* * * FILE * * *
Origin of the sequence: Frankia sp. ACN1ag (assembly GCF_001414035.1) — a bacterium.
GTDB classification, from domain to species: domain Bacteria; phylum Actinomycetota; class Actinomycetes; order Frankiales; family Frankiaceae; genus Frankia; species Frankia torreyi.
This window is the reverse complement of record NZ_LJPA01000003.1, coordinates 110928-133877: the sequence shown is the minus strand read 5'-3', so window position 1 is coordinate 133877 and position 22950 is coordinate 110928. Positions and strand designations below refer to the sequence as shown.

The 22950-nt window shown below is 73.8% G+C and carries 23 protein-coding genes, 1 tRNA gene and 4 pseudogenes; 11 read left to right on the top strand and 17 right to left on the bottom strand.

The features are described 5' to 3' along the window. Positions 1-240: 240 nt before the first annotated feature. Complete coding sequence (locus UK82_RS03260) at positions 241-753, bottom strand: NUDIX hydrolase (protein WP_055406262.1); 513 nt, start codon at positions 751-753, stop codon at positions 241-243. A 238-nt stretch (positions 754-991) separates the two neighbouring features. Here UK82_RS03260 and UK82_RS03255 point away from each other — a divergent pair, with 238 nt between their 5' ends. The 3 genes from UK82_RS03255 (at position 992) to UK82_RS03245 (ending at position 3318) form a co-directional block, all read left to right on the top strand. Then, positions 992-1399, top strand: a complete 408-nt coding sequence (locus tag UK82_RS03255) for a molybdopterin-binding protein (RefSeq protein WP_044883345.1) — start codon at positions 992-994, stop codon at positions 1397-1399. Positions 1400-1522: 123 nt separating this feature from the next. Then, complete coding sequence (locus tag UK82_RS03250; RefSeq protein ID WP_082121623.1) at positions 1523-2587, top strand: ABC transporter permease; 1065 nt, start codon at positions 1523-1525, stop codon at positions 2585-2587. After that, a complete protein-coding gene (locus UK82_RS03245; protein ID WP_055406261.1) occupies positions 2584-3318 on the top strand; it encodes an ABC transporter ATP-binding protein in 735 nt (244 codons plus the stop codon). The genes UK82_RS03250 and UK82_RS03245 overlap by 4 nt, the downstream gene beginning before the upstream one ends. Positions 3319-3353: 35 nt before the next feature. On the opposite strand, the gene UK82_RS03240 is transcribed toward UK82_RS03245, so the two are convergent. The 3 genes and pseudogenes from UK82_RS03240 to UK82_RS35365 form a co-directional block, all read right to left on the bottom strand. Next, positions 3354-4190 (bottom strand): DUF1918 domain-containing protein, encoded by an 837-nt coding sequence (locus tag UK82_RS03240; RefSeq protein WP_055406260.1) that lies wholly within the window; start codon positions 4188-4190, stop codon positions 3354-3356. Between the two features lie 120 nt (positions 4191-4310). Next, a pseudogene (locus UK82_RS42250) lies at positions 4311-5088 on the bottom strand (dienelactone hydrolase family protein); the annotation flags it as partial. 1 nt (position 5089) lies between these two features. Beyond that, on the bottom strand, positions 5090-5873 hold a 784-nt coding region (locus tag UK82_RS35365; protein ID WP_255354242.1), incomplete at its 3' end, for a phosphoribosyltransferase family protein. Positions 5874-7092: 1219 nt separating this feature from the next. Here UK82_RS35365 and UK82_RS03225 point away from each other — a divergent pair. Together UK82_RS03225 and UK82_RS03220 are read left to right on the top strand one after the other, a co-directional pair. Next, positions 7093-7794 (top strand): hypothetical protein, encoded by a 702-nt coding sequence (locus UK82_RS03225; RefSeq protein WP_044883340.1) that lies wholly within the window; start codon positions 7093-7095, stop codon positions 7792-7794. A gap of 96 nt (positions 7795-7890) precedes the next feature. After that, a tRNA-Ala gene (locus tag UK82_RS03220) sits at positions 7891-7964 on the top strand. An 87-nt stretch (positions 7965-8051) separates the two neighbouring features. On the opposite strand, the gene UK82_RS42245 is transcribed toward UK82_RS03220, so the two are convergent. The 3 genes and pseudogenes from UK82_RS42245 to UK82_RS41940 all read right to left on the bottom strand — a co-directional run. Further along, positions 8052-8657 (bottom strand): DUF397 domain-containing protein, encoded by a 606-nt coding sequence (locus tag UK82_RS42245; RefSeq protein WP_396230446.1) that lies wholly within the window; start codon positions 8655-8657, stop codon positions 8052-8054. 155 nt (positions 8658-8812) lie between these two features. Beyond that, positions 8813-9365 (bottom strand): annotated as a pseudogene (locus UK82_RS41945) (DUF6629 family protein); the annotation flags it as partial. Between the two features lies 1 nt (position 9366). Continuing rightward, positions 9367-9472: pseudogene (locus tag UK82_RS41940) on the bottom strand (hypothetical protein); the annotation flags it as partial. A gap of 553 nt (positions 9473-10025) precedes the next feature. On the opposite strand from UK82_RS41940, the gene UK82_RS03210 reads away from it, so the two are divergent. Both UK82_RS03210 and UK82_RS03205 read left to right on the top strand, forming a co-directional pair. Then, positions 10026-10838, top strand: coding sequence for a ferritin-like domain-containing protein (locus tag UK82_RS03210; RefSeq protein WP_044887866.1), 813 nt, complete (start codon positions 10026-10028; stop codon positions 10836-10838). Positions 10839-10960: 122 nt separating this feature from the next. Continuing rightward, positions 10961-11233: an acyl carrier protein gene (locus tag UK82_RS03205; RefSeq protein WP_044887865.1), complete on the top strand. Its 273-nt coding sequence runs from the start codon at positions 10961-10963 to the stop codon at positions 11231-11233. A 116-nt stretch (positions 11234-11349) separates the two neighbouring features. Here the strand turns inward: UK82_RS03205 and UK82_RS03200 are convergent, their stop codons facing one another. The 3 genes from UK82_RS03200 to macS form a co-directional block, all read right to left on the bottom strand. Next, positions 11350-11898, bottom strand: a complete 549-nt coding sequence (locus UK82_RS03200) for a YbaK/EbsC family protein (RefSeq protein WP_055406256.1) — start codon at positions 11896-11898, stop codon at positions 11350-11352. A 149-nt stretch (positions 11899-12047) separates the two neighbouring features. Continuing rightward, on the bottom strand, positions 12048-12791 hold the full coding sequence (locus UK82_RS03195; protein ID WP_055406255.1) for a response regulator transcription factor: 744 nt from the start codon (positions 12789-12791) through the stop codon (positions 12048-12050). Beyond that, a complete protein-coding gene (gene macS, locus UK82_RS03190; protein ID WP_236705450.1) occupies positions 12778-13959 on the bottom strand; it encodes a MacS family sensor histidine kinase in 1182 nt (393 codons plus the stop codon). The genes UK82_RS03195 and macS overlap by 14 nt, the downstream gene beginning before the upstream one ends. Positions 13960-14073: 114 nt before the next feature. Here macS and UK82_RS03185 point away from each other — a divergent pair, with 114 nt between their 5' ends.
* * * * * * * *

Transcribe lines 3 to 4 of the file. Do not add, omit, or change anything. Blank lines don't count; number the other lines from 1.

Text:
This window is the reverse complement of record NZ_LJPA01000003.1, coordinates 110928-133877: the sequence shown is the minus strand read 5'-3', so window position 1 is coordinate 133877 and position 22950 is coordinate 110928. Positions and strand designations below refer to the sequence as shown.

The 22950-nt window shown below is 73.8% G+C and carries 23 protein-coding genes, 1 tRNA gene and 4 pseudogenes; 11 read left to right on the top strand and 17 right to left on the bottom strand.